Visualization tools.由于设施决策者分散在各个部门,因此需要额外的过程控制终端才能访问过程控制HMI图形。然而,在工艺区外使用这些终端并不是一种安全或有效的做法。相反,使用过程数据历史学家实时捕获和记录过程控制数据,可以在过程控制网络之外共享和可视化这些信息。

许多供应商,如罗克韦尔自动化,OSIsoft, Wonderware和AspenTech,现在提供可视化工具与他们的数据历史学家打包。这些可视化工具支持高性能HMI图形工具的大部分相同功能,使决策者可以使用它们。有些可视化工具甚至更复杂,提供了更强大的功能。事实上,一些可用的可视化工具使用了HTML5,它允许图形的可扩展性,使它们可以在任何设备上使用。能够使用过程控制数据实时创建HMI图形,使整个组织具有更大的可视性。

Read-only remote access.许多供应商还提供工具集,可用于创建与过程控制系统的HMI图形几乎完全相同的图形显示。这使得过程控制网络之外的决策者能够实时看到作业者正在监测和看到的情况。从本质上讲,这将过程控制图形以“只读”格式扩展到组织内任何人的桌面或笔记本电脑,而不用担心过程受到任何影响。这种只读视图还确保任何使用可视化工具监视进程的人都将始终拥有正确的图形版本。


Eliminating the danger of altering or controlling a process removes all threats of accidental or intentional manipulations within the process control system. With proper security applied to the replicated graphics, remote personnel will not be able to make changes to the graphic files.

Getting started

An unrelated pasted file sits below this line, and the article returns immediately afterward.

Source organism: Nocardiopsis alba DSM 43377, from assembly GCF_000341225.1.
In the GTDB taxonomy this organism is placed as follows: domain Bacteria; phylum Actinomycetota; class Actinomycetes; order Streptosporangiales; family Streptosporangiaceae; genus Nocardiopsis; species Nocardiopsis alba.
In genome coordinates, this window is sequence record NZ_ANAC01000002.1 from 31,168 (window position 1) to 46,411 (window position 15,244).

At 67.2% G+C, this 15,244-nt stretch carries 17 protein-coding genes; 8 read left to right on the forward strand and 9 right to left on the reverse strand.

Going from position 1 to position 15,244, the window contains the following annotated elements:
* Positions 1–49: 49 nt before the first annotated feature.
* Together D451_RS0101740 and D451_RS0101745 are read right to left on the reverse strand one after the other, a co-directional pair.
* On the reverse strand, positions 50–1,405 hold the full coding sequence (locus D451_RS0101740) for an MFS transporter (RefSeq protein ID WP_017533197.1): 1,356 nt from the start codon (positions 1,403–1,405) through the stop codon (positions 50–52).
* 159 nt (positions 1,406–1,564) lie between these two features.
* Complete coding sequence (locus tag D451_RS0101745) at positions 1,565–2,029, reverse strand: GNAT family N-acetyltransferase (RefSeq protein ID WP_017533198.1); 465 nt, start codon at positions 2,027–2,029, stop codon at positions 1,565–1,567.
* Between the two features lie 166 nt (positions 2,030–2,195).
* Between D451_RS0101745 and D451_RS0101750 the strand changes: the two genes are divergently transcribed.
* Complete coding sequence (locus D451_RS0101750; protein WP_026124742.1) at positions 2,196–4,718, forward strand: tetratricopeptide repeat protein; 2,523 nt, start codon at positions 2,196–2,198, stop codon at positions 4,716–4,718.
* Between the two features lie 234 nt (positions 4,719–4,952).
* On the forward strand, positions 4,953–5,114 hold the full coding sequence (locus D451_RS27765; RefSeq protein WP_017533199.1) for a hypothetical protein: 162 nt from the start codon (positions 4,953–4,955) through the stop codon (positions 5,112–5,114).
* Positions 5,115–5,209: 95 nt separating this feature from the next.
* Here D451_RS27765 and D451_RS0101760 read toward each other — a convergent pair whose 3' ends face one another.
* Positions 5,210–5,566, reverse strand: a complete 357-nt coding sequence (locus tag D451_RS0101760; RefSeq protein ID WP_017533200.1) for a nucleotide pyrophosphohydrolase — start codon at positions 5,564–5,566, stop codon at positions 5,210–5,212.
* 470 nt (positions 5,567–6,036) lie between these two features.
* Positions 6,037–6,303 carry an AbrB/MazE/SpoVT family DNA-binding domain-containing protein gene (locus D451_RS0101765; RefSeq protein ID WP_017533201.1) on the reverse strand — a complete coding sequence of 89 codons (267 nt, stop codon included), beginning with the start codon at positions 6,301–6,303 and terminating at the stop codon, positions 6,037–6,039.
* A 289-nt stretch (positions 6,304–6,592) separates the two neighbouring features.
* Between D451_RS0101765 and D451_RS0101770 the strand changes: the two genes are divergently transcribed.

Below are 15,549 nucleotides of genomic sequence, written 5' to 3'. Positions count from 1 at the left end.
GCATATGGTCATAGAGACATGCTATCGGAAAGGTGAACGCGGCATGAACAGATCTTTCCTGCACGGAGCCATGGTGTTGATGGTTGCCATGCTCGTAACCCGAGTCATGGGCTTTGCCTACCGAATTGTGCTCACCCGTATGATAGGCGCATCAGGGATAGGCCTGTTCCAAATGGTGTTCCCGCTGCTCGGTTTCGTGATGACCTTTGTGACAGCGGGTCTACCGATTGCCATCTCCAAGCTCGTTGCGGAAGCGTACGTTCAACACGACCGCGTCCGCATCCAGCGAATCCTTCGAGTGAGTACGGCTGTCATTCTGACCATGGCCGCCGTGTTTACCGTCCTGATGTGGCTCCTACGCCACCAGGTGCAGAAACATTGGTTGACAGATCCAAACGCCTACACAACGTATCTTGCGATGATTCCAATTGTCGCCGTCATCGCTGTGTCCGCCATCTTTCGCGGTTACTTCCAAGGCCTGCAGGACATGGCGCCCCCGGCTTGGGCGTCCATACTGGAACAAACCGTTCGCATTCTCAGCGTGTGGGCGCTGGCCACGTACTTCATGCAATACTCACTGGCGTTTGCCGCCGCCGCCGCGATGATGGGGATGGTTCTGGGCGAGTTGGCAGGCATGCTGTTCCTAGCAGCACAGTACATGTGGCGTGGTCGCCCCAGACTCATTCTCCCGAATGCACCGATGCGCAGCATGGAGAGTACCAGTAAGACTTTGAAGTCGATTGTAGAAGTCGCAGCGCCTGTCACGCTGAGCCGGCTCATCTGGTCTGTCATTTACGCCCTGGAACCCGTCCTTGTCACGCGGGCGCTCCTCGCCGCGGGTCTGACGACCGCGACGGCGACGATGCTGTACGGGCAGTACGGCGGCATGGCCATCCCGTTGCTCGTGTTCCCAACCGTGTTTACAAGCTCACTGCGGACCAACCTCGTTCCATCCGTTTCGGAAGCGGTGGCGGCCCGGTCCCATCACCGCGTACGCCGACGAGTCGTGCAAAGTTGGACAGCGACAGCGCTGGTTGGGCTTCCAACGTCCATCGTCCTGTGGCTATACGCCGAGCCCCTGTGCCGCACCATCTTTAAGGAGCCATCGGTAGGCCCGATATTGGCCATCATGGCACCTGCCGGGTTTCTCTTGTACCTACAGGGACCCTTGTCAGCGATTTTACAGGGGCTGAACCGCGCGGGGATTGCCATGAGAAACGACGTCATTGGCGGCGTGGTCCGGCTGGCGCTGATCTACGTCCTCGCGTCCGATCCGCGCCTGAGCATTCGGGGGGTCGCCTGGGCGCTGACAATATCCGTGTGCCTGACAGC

With any high-performance HMI or overall system and software upgrade project, manufacturers must weigh their strategic investment options and plan early to avoid incurring significant cost. Hardware and software upgrade projects require a holistic view and careful, upfront planning that includes long-term costs, maintenance and sustaining services as part of the overall strategy. Before getting started, consider the following:

  • 根据自动化和过程控制硬件和软件确定工厂的位置。了解该设施目前的能力是未来规划的关键。可能在某些情况下,当前的过程能力是足够的,但不是未来的证明。
  • 必须仔细考虑硬件是否与当前的过程控制软件和更新后的软件兼容。硬件必须足够灵活,以支持未来的软件升级。在某些情况下,人机界面软件可能包含需要对过程控制系统图形进行重大更新的改进和功能。对于那些人机界面图形从未更新到高性能人机界面的设施,控制系统升级项目是实施软件的好时机,可以在规划的早期阶段识别任何潜在的系统兼容性问题。